62. Jeff says:

    Terrible review.  The experience to be had at this film is nothing like what is expressed in Reed’s criticism.  Stating that 50/50 is right at home in a “pantheon of tastelessness”, is blind to the significant amount of sympathy and real emotion given to the proceedings.  Of all the comedies that could have been made about cancer, 50/50 successfully walks a fine line of humor and depth.  The film might concede to softening some of the realities of cancer, but in no way is the film dishonest about the heartbreaking nature of the disease.  Also, the complaint that the film doesn’t reveal anything new about cancer research or address the issues of drug companies looking to profit off of prolonged treatment suggests Reed doesn’t know how to watch a movie, much less review one.  To suggest that 50/50 fails because it didn’t go into greater depth about technical, financial, and cynical realities of cancer treatment is like saying Superbad is a failure because it doesn’t depict harsher realities of underage drinking.  

    Also, Rogen’s character isn’t some one-dimensional, alcohol-disposal, present only to supply the film with cheap laughs.  He’s flawed and crude, yes, but his selfishness is dealt with in the film to reveal depth in his relationship with Levitt.  Levitt’s character is repeatedly frustrated with Rogen because he believes him to be exploiting his condition to hook-up with girls and score medicinal weed.  Levitt’s frustration isn’t necessarily unjustified, but there is more to the picture.  Reed’s obliviousness to this significant story element suggests he wasn’t even paying attention to what was unfolding on the screen.  From the start, Reed’s review has the wrong tone, which contributes to not honestly revealing anything about 50/50.  I would suggest Reed stop going to the movies, it seems to just make him miserable.

    Andrew’s comments and suggestions are spot on.  Dismiss Reed’s review and check out the flick.  It’s well worth it.

  63. Joeconstan says:

    Does anybody on this planet agree with this review?  This was an amazing film.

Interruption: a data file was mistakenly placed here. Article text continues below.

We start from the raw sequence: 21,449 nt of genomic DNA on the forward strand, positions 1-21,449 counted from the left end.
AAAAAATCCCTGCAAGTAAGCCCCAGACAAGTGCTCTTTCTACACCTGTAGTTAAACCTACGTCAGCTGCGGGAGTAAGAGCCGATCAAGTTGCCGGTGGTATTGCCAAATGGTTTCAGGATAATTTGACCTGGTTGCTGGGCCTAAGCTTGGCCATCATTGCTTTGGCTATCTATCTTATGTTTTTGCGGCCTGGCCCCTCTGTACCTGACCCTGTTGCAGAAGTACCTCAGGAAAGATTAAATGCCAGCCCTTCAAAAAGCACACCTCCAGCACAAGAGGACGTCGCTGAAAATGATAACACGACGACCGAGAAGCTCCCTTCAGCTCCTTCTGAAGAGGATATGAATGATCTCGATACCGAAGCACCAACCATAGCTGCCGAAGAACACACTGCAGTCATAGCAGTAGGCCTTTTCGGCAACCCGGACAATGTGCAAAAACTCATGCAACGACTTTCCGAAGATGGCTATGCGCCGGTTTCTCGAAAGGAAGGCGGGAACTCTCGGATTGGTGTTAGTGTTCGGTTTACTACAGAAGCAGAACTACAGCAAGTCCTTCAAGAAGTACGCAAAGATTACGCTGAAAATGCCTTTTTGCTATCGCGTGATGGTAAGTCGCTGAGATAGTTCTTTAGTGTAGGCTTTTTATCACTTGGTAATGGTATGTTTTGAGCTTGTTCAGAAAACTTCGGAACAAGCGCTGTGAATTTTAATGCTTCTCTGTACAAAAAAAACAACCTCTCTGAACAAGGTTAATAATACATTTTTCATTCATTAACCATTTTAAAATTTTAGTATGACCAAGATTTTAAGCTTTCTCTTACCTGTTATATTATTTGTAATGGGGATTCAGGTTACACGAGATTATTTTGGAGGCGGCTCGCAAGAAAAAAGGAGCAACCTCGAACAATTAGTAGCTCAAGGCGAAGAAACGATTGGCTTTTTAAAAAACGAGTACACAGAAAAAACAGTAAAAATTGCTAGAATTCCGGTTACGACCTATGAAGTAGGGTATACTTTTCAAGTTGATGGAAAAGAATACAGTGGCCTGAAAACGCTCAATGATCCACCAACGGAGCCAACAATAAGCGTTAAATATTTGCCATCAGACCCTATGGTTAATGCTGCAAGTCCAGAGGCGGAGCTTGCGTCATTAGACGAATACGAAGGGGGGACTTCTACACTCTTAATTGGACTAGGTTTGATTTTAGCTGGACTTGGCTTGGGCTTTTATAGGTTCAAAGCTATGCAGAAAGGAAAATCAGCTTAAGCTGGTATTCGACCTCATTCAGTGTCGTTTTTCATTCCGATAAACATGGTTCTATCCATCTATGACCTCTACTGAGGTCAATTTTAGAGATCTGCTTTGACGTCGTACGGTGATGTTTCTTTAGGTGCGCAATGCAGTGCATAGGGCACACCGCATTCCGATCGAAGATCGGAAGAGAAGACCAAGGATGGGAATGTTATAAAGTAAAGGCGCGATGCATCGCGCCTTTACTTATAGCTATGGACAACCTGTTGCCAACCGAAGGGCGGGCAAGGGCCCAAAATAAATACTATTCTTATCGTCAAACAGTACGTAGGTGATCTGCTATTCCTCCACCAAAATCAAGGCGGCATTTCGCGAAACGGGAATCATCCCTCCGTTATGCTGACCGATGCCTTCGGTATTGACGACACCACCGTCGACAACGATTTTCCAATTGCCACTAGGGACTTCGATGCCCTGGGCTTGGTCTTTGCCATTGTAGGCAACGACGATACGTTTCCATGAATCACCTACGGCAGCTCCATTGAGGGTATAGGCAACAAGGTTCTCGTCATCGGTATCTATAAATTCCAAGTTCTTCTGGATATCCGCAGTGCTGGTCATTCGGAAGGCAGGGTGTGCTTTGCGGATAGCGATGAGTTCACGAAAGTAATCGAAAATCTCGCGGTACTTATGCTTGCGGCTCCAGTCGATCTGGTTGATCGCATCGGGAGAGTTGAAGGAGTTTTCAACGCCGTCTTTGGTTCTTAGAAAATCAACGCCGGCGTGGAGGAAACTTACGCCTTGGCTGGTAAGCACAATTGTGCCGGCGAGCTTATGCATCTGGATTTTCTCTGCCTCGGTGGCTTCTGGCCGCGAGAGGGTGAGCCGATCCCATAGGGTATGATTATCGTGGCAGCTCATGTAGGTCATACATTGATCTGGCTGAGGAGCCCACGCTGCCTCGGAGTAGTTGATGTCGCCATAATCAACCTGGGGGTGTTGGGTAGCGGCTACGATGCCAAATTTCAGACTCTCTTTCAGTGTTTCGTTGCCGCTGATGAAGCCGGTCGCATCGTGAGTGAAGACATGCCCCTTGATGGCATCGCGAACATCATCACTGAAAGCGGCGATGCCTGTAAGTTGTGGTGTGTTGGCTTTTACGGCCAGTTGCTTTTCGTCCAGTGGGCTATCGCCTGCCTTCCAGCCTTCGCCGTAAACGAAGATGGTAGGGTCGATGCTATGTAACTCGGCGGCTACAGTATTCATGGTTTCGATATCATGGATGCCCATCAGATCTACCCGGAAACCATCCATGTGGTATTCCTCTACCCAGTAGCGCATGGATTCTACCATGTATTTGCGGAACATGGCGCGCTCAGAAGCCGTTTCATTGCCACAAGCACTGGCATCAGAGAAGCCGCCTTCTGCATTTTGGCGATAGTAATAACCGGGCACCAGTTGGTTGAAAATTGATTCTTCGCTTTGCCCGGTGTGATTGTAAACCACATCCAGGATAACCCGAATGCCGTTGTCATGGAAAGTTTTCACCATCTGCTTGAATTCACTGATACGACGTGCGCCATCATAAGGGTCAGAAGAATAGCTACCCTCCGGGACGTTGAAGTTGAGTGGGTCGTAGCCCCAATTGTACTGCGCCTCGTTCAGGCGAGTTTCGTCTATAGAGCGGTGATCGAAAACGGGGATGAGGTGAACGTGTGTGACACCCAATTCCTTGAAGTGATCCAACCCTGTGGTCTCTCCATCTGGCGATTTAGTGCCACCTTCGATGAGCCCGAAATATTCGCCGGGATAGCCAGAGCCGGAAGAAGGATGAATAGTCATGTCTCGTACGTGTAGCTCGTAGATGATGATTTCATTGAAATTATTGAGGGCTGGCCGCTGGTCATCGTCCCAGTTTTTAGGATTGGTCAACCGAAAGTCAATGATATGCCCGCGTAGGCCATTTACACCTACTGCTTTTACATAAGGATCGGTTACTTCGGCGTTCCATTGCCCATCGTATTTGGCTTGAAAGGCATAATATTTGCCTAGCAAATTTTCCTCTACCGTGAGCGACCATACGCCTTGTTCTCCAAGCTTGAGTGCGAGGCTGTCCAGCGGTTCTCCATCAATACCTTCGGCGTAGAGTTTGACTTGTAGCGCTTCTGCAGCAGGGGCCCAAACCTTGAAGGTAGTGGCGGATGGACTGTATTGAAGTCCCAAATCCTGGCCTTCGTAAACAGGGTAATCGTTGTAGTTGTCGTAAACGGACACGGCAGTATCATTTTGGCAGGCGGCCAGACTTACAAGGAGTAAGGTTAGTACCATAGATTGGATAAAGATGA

64. RexReedIsAJoke says:

    Never in my life have I read such a terrible film review. To all that have seen this movie, it is clear Mr. Reed for whatever reason has a bias against this film. Every part of this film was brilliant. The acting is some of the finest I have seen and the comedy aspect is very delicately placed around the film’s more serious side

    I don’t feel the need to go into any more detail on this film other than to say SEE THIS MOVIE. It is quite easily one of my favourites this year

    Rex Reed, much like this so called “review” you have written, you are a joke

  65. Decidebay says:

    Saw this movie last night. Wonderful. Funny and heartbreaking. I don’t understand how Schwarzbaum could just footnote Gordon-Levitt like she did. He gave a great performance.

  66. Hahahahahahahahahaha. I disagree and give it 7/10 but this is a fuckin hilarious review! Certainly looking forward to reading more of your work.

  67. Lane9907 says:

    Just so you guys know anyone who may have had a friend who as gone through this or has gone through cancer themselves, will tell you that any movie about cancer where the cancer patient lives is touching. You have to understand that just because they made money off this and you may not think its funny, the nostalgia I got from this movie was sad but humorous in a way that made me feel happy. I have lost a very best friend to cancer. When he lived and survived this I literally sat there with tears of joy. Why would you have anything bad to say about a movie that is based around a cancer patient, even though other things are happening, who survives the battle. This movie showed how others are affected from their son and friend having cancer and gives the viewer an understanding of the way people cope. Whether it be the parents, the girlfriend, the friend and even the character with cancer, they all choose to cope their own way. Problem is alot of people die from cancer but he survives. So you know that in itself made me love the movie and made me happy.